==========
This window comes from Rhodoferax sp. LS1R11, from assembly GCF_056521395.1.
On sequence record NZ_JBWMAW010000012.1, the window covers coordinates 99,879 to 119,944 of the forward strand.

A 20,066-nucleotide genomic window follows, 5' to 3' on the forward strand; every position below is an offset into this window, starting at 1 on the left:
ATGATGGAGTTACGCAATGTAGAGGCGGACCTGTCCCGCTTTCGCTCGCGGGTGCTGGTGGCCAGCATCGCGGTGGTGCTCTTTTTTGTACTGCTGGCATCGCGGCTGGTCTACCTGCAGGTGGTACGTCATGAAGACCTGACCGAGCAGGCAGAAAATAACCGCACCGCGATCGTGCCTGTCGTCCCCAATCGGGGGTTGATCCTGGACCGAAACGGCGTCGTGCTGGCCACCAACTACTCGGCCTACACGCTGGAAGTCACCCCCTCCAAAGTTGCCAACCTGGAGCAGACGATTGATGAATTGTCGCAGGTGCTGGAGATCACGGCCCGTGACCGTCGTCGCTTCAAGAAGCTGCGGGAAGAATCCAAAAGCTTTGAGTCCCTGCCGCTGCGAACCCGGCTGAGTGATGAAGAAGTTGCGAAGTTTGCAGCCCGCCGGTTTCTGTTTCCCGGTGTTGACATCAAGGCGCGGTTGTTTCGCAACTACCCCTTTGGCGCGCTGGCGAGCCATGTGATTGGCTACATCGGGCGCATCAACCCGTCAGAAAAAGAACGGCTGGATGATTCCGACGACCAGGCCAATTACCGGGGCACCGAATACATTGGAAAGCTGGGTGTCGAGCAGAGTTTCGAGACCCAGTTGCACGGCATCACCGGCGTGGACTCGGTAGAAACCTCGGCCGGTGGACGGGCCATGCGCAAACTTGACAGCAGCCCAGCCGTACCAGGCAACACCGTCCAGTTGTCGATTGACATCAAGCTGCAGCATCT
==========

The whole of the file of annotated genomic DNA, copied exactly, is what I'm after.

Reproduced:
This window comes from Rhodoferax sp. LS1R11, from assembly GCF_056521395.1.
On sequence record NZ_JBWMAW010000012.1, the window covers coordinates 99,879 to 119,944 of the forward strand.

A 20,066-nucleotide genomic window follows, 5' to 3' on the forward strand; every position below is an offset into this window, starting at 1 on the left:
ATGATGGAGTTACGCAATGTAGAGGCGGACCTGTCCCGCTTTCGCTCGCGGGTGCTGGTGGCCAGCATCGCGGTGGTGCTCTTTTTTGTACTGCTGGCATCGCGGCTGGTCTACCTGCAGGTGGTACGTCATGAAGACCTGACCGAGCAGGCAGAAAATAACCGCACCGCGATCGTGCCTGTCGTCCCCAATCGGGGGTTGATCCTGGACCGAAACGGCGTCGTGCTGGCCACCAACTACTCGGCCTACACGCTGGAAGTCACCCCCTCCAAAGTTGCCAACCTGGAGCAGACGATTGATGAATTGTCGCAGGTGCTGGAGATCACGGCCCGTGACCGTCGTCGCTTCAAGAAGCTGCGGGAAGAATCCAAAAGCTTTGAGTCCCTGCCGCTGCGAACCCGGCTGAGTGATGAAGAAGTTGCGAAGTTTGCAGCCCGCCGGTTTCTGTTTCCCGGTGTTGACATCAAGGCGCGGTTGTTTCGCAACTACCCCTTTGGCGCGCTGGCGAGCCATGTGATTGGCTACATCGGGCGCATCAACCCGTCAGAAAAAGAACGGCTGGATGATTCCGACGACCAGGCCAATTACCGGGGCACCGAATACATTGGAAAGCTGGGTGTCGAGCAGAGTTTCGAGACCCAGTTGCACGGCATCACCGGCGTGGACTCGGTAGAAACCTCGGCCGGTGGACGGGCCATGCGCAAACTTGACAGCAGCCCAGCCGTACCAGGCAACACCGTCCAGTTGTCGATTGACATCAAGCTGCAGCATCT